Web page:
NEW YORK, April 4, 2013 ― “Federalism, even if we misname it democracy, is not adapted or adaptable to the path of empire.” So said Felix Morley, Pulitzer Prize winning journalist and founding editor of the conservative newspaper Human Events.
Despite Morley’s credentials as a writer, he was forced out of the paper he helped create because of its militaristic stance against the Soviet Union. However, Morley’s convictions against militarism did not put him out of step with many in the early conservative movement. In his 1975 book, Twilight of Authority, Robert Nisbet criticized militarism as a case where traditional culture and authority had declined and the liberal institutions of government had persevered.
Fast-forward 30 years to the summer of 2005. For many of us, there were two huge political stories in play, and our minds were made up about them: no amnesty for illegal aliens, and opposition to the Iraq War.
But George W. Bush was President, and there was no place for a peacenik in the war party.
Two short years later, many of the Democrats running for the White House were unacceptable to people who cared about illegal immigration because of their support for amnesty. But if you had watched the first GOP debate expecting to only hear war hawks dragging their knuckles, you would have been astonished. That was the debate where Ron Paul faced off with Rudy Giuliani over foreign policy. Ron Paul was a star with anti-war conservatives, and the influence of Liberty Republicans has started to make a difference.
The Republican Party of 2013 is not the party of 2005; American Conservative Magazine editor Dan McCarthy recently published an article, “Why ‘Unpatriotic Conservatives’ Couldn’t Be Written Today.” McCarthy evaluated the movement of the antiwar right from being a mere paleoconservative movement to now being a force of its own, even becoming more well profiled than paleoconservatives. This is true of the Republican Party as there is now a vocal anti-war wing.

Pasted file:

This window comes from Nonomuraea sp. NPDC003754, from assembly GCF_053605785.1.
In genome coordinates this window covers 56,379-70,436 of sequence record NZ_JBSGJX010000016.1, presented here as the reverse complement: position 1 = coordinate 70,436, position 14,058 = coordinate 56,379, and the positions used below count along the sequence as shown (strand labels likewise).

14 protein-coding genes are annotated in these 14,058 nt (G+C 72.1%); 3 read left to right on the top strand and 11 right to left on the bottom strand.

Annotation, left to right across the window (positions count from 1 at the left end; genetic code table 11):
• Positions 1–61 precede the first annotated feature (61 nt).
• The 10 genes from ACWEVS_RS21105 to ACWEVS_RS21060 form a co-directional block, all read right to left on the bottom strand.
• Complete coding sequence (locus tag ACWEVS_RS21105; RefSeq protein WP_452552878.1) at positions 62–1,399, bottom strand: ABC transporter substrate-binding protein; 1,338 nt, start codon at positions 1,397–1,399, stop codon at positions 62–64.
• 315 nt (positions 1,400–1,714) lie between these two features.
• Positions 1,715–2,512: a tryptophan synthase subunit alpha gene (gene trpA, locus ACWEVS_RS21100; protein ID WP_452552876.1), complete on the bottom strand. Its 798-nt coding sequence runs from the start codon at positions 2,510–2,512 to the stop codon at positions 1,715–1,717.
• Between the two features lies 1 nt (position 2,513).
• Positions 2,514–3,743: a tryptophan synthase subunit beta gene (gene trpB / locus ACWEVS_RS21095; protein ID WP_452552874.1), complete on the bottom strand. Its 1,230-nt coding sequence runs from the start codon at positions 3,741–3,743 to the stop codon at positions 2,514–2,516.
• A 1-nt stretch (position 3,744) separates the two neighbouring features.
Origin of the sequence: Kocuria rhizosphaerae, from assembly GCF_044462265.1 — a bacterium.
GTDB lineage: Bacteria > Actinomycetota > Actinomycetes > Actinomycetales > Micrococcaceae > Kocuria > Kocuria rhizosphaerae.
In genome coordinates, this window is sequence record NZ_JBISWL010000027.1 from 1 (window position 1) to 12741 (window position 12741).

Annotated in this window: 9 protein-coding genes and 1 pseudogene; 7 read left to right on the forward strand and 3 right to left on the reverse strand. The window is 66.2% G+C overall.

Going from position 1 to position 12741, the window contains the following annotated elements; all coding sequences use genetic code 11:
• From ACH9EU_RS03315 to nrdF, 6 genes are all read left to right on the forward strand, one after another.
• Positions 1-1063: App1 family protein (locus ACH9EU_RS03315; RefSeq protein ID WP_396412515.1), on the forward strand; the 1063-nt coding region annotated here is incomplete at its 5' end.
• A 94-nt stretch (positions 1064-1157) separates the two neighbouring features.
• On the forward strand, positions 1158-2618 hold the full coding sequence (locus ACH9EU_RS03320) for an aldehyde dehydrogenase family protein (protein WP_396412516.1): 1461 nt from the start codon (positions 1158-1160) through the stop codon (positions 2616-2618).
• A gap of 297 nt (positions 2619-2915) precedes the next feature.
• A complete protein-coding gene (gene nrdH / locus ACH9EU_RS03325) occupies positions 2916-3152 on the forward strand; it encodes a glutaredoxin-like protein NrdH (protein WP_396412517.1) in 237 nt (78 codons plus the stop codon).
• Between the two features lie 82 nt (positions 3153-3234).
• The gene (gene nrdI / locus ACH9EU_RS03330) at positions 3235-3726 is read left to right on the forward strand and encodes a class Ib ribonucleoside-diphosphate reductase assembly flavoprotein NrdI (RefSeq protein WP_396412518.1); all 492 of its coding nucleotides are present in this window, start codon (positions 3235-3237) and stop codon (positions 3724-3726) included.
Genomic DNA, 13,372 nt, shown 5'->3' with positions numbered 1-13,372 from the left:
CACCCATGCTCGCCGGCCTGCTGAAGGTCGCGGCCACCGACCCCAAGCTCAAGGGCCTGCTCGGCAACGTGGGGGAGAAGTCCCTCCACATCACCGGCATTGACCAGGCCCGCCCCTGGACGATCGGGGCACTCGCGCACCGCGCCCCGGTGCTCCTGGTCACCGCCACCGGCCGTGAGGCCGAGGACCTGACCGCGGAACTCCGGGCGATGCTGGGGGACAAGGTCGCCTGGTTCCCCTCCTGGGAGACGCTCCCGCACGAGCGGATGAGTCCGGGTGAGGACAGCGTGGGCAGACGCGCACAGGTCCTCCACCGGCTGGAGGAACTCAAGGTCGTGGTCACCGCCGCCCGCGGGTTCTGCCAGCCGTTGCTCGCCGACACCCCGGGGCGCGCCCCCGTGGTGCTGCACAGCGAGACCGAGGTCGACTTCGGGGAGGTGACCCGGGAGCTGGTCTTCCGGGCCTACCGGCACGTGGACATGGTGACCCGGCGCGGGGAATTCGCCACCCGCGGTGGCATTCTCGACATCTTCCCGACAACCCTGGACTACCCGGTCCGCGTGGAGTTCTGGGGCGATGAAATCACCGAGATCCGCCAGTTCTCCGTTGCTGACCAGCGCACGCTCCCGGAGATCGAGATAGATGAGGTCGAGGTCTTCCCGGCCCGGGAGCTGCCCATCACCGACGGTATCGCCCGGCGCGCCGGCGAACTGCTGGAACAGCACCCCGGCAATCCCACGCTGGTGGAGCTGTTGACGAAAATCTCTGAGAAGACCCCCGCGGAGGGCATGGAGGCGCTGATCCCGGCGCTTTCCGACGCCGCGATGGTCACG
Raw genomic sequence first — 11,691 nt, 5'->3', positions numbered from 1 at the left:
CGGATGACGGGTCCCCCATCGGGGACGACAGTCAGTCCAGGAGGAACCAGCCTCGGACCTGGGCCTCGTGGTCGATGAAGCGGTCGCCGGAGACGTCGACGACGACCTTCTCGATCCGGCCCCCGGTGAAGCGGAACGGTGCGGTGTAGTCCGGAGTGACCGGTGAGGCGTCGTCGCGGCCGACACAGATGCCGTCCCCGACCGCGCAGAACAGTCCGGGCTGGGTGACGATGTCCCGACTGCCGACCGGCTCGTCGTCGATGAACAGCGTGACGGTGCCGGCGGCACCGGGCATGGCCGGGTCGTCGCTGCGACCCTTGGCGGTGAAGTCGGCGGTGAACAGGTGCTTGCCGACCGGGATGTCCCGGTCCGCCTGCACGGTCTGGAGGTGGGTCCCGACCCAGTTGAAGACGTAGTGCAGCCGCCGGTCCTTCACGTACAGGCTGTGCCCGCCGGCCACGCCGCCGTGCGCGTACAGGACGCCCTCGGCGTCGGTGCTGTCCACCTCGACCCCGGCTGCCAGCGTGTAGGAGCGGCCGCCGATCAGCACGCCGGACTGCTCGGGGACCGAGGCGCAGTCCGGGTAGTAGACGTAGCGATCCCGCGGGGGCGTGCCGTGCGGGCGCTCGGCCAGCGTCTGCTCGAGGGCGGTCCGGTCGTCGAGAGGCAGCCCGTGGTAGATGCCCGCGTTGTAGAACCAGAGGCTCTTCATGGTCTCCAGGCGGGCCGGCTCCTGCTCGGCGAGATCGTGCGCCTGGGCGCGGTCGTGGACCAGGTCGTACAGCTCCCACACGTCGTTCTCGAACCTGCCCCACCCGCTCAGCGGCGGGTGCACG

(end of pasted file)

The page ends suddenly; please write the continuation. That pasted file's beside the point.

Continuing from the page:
Only seven house Republicans voted against the Iraq War in 2003; half were liberal Republicans and the others were conservative. There is now a sizeable minority of house Republicans who vote against most new military spending. Twenty-seven House Republicans voted against military appropriation funds in March, and unlike the original seven who were opposed to Iraq, all twenty-seven were conservatives, fifteen from the South and Texas.
This change from automatic support for anything military is demonstrated not only in floor votes but in tone: House Republicans were staunchly opposed to President Obama bombing Libya; Senator Rand Paul held a filibuster against armed drones that shook the political world; and Senator Ted Cruz in his keynote address to the Conservative Political Action Committee railed against the NDAA and indefinite detention. The party of Bush and Cheney, this is not.
Being a big tent party, we will always need to make room for the neo-cons; antiwar conservatives cannot seek to banish them from the fold. There will always be a need for some sort of coalition to guarantee some sort of electoral victory; politics makes weird bedfellows.
But being a peacenik in the war party has become somewhat more comfortable. We are not the political unicorns we once were. It shouldn’t be surprising, as the Republican Party looks to try to win more elections, they need to better reflect the opinions of the country, and the attitude of the country is with us.
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